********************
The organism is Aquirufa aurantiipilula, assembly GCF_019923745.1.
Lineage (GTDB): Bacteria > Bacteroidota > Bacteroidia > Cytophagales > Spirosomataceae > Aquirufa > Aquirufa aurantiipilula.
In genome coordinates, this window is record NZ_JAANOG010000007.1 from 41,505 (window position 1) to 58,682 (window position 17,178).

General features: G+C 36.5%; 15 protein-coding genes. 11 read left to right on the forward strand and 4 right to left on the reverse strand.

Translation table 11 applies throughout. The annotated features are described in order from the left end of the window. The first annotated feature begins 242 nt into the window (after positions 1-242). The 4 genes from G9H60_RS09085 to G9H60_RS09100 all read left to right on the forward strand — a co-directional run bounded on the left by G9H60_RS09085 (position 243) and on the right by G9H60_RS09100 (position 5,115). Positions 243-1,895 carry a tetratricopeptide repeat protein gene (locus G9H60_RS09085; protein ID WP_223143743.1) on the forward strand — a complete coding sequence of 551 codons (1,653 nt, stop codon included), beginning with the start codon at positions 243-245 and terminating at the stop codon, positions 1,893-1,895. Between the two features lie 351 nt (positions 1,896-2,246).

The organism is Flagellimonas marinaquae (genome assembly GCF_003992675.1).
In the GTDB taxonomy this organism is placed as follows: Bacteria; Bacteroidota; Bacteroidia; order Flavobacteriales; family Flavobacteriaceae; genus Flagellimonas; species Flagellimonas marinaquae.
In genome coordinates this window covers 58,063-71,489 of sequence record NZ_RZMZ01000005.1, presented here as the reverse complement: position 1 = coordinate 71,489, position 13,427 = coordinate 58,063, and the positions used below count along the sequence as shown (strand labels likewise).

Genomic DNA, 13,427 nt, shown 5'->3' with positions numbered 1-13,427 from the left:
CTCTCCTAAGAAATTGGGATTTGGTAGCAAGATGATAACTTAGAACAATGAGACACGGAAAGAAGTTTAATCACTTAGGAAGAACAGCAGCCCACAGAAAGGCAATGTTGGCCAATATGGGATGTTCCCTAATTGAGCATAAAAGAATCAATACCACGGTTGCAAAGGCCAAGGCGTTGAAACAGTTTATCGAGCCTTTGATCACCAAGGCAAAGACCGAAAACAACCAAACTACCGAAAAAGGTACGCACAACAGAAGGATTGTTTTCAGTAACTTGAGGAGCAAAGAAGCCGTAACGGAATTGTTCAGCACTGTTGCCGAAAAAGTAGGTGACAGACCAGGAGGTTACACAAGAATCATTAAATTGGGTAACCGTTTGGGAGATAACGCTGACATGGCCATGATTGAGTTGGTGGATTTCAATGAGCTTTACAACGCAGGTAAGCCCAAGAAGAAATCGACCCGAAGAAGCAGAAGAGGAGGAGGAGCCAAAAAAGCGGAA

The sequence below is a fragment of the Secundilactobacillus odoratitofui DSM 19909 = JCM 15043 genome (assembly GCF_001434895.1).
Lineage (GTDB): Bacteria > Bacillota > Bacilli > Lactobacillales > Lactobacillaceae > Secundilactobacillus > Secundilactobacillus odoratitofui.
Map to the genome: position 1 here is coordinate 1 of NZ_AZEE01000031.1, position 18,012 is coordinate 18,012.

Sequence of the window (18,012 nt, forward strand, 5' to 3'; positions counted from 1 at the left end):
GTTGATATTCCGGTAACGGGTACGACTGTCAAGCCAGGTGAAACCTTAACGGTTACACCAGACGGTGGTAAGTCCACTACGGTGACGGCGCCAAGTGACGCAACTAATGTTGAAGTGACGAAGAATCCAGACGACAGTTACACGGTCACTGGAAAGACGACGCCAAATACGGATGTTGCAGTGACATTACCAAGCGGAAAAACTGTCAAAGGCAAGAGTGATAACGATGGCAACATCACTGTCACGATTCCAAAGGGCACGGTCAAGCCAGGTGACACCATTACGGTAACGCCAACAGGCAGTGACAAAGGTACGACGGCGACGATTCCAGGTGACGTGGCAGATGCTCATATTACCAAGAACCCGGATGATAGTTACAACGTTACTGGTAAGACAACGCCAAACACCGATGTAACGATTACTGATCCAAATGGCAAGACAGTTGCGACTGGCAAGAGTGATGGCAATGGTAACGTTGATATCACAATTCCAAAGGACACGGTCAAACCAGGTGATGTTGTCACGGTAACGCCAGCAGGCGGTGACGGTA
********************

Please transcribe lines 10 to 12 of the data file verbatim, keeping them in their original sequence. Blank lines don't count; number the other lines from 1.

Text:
CTCTCCTAAGAAATTGGGATTTGGTAGCAAGATGATAACTTAGAACAATGAGACACGGAAAGAAGTTTAATCACTTAGGAAGAACAGCAGCCCACAGAAAGGCAATGTTGGCCAATATGGGATGTTCCCTAATTGAGCATAAAAGAATCAATACCACGGTTGCAAAGGCCAAGGCGTTGAAACAGTTTATCGAGCCTTTGATCACCAAGGCAAAGACCGAAAACAACCAAACTACCGAAAAAGGTACGCACAACAGAAGGATTGTTTTCAGTAACTTGAGGAGCAAAGAAGCCGTAACGGAATTGTTCAGCACTGTTGCCGAAAAAGTAGGTGACAGACCAGGAGGTTACACAAGAATCATTAAATTGGGTAACCGTTTGGGAGATAACGCTGACATGGCCATGATTGAGTTGGTGGATTTCAATGAGCTTTACAACGCAGGTAAGCCCAAGAAGAAATCGACCCGAAGAAGCAGAAGAGGAGGAGGAGCCAAAAAAGCGGAA

The sequence below is a fragment of the Secundilactobacillus odoratitofui DSM 19909 = JCM 15043 genome (assembly GCF_001434895.1).
Lineage (GTDB): Bacteria > Bacillota > Bacilli > Lactobacillales > Lactobacillaceae > Secundilactobacillus > Secundilactobacillus odoratitofui.